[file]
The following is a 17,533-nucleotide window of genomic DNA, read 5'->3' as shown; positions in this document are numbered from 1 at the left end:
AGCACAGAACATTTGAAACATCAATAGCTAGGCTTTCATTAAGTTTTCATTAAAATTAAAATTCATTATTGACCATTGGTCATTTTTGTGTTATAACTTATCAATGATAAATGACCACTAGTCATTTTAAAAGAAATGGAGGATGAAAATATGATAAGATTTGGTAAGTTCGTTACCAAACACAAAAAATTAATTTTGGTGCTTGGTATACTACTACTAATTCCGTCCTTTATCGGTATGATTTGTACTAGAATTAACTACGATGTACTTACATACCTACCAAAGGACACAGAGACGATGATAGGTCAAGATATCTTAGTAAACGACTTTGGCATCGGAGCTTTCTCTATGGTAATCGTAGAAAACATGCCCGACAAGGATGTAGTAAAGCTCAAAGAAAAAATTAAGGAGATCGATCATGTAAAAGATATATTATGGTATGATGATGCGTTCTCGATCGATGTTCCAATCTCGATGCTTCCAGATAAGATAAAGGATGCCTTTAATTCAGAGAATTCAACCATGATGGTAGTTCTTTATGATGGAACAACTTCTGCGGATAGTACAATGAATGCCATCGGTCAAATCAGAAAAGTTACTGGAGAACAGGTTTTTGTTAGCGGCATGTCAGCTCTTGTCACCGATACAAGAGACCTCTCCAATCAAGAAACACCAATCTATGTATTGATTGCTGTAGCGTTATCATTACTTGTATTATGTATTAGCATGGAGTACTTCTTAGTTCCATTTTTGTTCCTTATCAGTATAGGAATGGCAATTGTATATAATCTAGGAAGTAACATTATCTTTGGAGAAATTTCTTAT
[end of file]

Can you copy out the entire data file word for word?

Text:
The following is a 17,533-nucleotide window of genomic DNA, read 5'->3' as shown; positions in this document are numbered from 1 at the left end:
AGCACAGAACATTTGAAACATCAATAGCTAGGCTTTCATTAAGTTTTCATTAAAATTAAAATTCATTATTGACCATTGGTCATTTTTGTGTTATAACTTATCAATGATAAATGACCACTAGTCATTTTAAAAGAAATGGAGGATGAAAATATGATAAGATTTGGTAAGTTCGTTACCAAACACAAAAAATTAATTTTGGTGCTTGGTATACTACTACTAATTCCGTCCTTTATCGGTATGATTTGTACTAGAATTAACTACGATGTACTTACATACCTACCAAAGGACACAGAGACGATGATAGGTCAAGATATCTTAGTAAACGACTTTGGCATCGGAGCTTTCTCTATGGTAATCGTAGAAAACATGCCCGACAAGGATGTAGTAAAGCTCAAAGAAAAAATTAAGGAGATCGATCATGTAAAAGATATATTATGGTATGATGATGCGTTCTCGATCGATGTTCCAATCTCGATGCTTCCAGATAAGATAAAGGATGCCTTTAATTCAGAGAATTCAACCATGATGGTAGTTCTTTATGATGGAACAACTTCTGCGGATAGTACAATGAATGCCATCGGTCAAATCAGAAAAGTTACTGGAGAACAGGTTTTTGTTAGCGGCATGTCAGCTCTTGTCACCGATACAAGAGACCTCTCCAATCAAGAAACACCAATCTATGTATTGATTGCTGTAGCGTTATCATTACTTGTATTATGTATTAGCATGGAGTACTTCTTAGTTCCATTTTTGTTCCTTATCAGTATAGGAATGGCAATTGTATATAATCTAGGAAGTAACATTATCTTTGGAGAAATTTCTTAT